There are a number of different dog brushes on the market — many of which cater to specific types of dog hair. A short-haired terrier, for example, will benefit from a different brush then, say, Afghan Hound. Here’s a list of some of the different types of dog brushes (as well a number of other tools) and their specific functions

The Three Main Brush Types  

In essence there are three types of brush you can get for your dog

Bristle brushes — a bristle brush is made up of stiff hairs that are either loosely distributed or tightly concentrated on the brush. A longer haired breed would benefit from a brush with wider gaps between the bristles whereas a shorter-haired breed requires a tighter gauged bristle.

Wire-Pin brushes — comprised of tiny wire pins, this brush is ideal for medium to longer coat breeds as well as breeds with curly or wooly hair. Most of these brushes are tipped with rubber heads on each wire pin to safeguard against damaging the skin.

Slicker brushes —  like the wire-pin brush, the slicker brush is comprised of fine wires. However, this brush works more like a bur or sticker thistle in that is meant to act like velcro on your dog’s coat. It’s main purpose is to remove mats and knots from your dog’s hair.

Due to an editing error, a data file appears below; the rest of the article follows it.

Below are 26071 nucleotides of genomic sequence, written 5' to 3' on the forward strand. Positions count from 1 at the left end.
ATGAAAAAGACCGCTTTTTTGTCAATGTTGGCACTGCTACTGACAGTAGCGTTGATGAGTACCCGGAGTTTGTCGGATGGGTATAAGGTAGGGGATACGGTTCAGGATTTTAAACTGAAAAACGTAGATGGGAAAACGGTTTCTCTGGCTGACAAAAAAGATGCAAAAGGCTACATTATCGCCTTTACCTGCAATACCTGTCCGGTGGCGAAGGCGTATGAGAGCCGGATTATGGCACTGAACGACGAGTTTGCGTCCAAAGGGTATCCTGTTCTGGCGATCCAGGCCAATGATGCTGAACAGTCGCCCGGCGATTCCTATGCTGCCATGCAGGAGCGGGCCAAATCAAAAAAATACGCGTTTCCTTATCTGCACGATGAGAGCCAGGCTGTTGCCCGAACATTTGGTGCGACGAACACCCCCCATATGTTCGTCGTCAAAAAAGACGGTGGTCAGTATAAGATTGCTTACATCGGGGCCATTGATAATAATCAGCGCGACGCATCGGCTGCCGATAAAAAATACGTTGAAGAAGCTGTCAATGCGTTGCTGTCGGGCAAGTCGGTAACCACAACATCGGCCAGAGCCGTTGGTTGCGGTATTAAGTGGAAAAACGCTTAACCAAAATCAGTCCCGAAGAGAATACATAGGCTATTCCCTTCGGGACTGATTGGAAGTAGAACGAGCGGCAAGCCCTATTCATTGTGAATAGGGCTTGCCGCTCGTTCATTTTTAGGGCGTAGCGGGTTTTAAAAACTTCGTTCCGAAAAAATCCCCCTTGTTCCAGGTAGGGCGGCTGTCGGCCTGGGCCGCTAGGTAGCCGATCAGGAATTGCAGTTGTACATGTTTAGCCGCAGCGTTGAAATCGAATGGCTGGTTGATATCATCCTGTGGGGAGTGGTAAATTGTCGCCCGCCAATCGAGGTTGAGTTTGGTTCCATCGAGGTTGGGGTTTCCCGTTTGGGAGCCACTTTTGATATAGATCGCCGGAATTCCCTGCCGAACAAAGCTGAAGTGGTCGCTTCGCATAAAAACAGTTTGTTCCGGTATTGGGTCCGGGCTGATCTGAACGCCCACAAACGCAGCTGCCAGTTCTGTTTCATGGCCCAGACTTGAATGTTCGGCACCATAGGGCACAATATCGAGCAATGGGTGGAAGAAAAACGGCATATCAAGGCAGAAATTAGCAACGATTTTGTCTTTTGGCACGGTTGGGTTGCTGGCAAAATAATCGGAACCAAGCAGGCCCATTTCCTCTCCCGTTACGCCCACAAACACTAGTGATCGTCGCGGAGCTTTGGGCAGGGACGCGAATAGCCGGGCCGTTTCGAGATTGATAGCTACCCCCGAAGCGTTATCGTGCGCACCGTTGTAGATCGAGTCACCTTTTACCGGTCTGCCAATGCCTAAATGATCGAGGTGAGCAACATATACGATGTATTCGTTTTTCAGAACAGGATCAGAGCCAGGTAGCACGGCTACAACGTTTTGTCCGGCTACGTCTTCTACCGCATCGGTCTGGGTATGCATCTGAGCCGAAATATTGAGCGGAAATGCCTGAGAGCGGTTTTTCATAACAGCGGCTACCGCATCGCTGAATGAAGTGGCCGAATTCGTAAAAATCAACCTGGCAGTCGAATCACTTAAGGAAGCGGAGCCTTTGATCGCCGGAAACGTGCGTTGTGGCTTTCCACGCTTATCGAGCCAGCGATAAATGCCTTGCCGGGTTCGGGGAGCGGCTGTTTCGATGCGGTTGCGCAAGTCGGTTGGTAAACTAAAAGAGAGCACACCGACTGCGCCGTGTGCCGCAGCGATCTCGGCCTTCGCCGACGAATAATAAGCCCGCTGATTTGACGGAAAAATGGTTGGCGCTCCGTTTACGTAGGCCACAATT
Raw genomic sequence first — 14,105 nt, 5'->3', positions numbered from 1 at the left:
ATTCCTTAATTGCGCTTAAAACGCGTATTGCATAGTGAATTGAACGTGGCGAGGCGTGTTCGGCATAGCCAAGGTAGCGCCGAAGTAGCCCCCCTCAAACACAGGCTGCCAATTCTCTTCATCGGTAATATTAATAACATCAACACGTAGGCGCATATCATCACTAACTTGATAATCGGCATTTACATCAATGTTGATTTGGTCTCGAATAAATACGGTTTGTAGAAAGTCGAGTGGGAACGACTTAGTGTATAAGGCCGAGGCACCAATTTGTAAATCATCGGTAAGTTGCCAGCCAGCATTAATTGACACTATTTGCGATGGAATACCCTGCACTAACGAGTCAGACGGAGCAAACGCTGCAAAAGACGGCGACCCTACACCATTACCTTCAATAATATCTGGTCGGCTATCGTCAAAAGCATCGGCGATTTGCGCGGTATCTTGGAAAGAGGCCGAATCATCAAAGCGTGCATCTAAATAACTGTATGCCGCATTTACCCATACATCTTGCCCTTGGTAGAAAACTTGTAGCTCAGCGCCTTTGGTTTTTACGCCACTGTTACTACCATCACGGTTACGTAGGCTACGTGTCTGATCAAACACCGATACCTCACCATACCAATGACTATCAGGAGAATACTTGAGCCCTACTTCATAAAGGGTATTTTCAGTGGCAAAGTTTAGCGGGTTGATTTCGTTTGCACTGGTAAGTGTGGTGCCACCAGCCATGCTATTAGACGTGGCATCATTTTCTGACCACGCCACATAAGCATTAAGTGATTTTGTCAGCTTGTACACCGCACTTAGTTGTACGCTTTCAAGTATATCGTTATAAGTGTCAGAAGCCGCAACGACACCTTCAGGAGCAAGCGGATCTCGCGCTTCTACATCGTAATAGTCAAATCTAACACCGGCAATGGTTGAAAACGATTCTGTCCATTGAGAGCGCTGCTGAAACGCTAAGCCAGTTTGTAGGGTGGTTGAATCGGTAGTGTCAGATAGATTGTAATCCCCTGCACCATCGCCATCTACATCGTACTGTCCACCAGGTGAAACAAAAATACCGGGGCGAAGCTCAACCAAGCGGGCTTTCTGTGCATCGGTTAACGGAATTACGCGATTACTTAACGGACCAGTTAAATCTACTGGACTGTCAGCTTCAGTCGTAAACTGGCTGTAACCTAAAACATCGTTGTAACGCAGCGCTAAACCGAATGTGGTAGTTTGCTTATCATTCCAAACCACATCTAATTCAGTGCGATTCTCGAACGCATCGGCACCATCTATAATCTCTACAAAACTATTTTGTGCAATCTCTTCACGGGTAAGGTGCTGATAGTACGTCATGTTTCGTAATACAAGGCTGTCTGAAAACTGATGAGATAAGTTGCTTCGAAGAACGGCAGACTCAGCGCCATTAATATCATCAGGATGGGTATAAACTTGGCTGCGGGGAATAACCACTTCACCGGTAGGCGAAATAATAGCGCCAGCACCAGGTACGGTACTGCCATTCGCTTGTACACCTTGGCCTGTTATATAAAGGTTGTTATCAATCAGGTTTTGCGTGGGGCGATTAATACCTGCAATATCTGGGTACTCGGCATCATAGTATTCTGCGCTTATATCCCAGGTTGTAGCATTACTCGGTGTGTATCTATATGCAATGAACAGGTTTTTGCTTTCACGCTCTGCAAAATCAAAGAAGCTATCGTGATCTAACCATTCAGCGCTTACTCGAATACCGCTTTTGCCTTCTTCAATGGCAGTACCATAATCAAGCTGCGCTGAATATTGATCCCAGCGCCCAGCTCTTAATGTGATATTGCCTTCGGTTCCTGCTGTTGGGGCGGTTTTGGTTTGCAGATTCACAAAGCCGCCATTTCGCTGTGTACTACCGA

Combs and Knives 

There are a number of metal combs (also called rakes) and stripping knives on the market which are meant to strip excess dead hair from your dog’s coat. On the whole, a slicker brush will perform this function fairly well, but for some show-quality dog coats, it may be wise to learn how to use a stripping knife or comb effectively. A “coat king” is a stripping tool par excellence and would make an excellent addition to your dog grooming tool box. The rake can be used to get detritus and excess lint out of your dog’s coat.

Dog Coat Types 

Here’s a short list of dog hair types and what the best treatment for each hair type is.

  • Thin and Delicate Coat — As in a Yorkshire terrier. With a wire pin brush, brush against and with the gain of the dog’s fur. Use the slicker to remove mats.
  • Short and Smooth Coat — As in Hounds, Beagles, Retrievers, etc. With the coat’s grain, brush with a tightly-gauged soft-ish bristle brush
  • Short and Wiry Coat — As in most terriers. Brush with a slicker brush or hard, tightly-gauged bristle brush. Coat stripping with a coat king or stripping knife is also recommended.
  • Medium-Long Flowing Coat — As in Golden Retrievers, Spaniels,  Lhasa Apsos, etc. Brush with the coat’s grain using a wire-pin brush or a hard loosely gauged bristle brush. Use a slicker brush for stripping.
  • Harsh Outer Coat, Soft and Wooly Undercoat —As in Chow, Pomeranians, Sheepdogs, etc. Using a wire-pin brush or a firm, loosely-gauged bristle brush, brush with the grain on the outer coat and against the grain on the undercoat. Use a slicker brush to remove mats.